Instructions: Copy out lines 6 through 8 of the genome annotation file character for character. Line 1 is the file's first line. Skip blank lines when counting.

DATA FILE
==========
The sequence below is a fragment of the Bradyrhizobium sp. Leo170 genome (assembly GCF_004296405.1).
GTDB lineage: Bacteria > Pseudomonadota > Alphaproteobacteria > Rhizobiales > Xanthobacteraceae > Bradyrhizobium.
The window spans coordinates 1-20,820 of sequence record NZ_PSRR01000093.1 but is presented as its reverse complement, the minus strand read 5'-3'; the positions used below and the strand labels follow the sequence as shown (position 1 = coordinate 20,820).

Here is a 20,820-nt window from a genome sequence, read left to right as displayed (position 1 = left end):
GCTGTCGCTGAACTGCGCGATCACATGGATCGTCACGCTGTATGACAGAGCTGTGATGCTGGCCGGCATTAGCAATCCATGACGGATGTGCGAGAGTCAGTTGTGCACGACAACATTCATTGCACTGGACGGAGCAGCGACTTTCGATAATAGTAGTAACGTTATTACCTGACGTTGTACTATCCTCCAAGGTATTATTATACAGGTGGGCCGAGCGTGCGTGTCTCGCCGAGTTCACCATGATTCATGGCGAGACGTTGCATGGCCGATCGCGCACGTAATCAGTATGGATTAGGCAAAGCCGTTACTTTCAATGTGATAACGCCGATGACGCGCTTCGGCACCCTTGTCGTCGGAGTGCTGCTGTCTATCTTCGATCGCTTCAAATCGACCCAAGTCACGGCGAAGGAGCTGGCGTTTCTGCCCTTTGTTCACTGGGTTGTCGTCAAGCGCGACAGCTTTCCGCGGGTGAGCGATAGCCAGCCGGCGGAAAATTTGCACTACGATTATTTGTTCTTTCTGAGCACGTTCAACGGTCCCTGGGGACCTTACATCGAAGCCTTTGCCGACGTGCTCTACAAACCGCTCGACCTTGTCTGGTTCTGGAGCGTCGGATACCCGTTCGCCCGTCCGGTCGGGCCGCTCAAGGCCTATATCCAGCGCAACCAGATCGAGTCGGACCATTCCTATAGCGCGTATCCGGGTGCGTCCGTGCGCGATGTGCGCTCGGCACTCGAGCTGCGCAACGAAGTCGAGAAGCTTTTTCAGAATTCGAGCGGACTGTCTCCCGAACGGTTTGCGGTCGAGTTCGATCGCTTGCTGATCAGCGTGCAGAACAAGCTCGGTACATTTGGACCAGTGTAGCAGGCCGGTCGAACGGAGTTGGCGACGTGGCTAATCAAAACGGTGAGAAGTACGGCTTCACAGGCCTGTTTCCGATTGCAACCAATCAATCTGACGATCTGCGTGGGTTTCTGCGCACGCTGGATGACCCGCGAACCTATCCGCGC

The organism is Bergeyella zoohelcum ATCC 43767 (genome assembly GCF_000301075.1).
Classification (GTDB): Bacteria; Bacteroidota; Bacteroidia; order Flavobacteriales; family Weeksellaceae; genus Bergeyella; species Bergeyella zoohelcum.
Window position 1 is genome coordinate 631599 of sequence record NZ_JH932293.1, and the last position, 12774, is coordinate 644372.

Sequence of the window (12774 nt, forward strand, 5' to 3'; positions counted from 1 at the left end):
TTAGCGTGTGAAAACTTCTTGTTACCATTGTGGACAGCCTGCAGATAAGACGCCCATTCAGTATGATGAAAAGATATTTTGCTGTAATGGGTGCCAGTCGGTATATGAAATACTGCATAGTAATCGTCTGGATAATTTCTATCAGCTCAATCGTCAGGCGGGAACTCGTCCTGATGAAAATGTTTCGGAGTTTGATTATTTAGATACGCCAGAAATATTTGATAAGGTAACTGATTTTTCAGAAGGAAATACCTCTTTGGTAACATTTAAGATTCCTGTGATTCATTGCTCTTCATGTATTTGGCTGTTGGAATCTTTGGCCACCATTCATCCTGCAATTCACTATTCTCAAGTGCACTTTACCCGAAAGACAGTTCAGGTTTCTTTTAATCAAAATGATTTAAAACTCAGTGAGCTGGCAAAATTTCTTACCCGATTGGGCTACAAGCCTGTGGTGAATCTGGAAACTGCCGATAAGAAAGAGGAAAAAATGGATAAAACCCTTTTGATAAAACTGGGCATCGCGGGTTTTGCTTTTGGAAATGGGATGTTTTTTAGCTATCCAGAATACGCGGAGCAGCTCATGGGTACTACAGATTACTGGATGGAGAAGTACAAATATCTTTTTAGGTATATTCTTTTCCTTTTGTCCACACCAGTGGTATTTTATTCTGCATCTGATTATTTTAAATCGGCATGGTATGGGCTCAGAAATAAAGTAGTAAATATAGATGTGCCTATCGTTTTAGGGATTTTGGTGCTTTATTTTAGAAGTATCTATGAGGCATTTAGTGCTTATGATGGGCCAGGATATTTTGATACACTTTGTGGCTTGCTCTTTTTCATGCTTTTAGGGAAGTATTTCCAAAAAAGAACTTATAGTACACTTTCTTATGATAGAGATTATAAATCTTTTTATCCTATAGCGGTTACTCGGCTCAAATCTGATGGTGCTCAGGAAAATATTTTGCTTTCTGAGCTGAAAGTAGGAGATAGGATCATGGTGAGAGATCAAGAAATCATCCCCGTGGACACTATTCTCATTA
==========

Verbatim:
The organism is Bergeyella zoohelcum ATCC 43767 (genome assembly GCF_000301075.1).
Classification (GTDB): Bacteria; Bacteroidota; Bacteroidia; order Flavobacteriales; family Weeksellaceae; genus Bergeyella; species Bergeyella zoohelcum.
Window position 1 is genome coordinate 631599 of sequence record NZ_JH932293.1, and the last position, 12774, is coordinate 644372.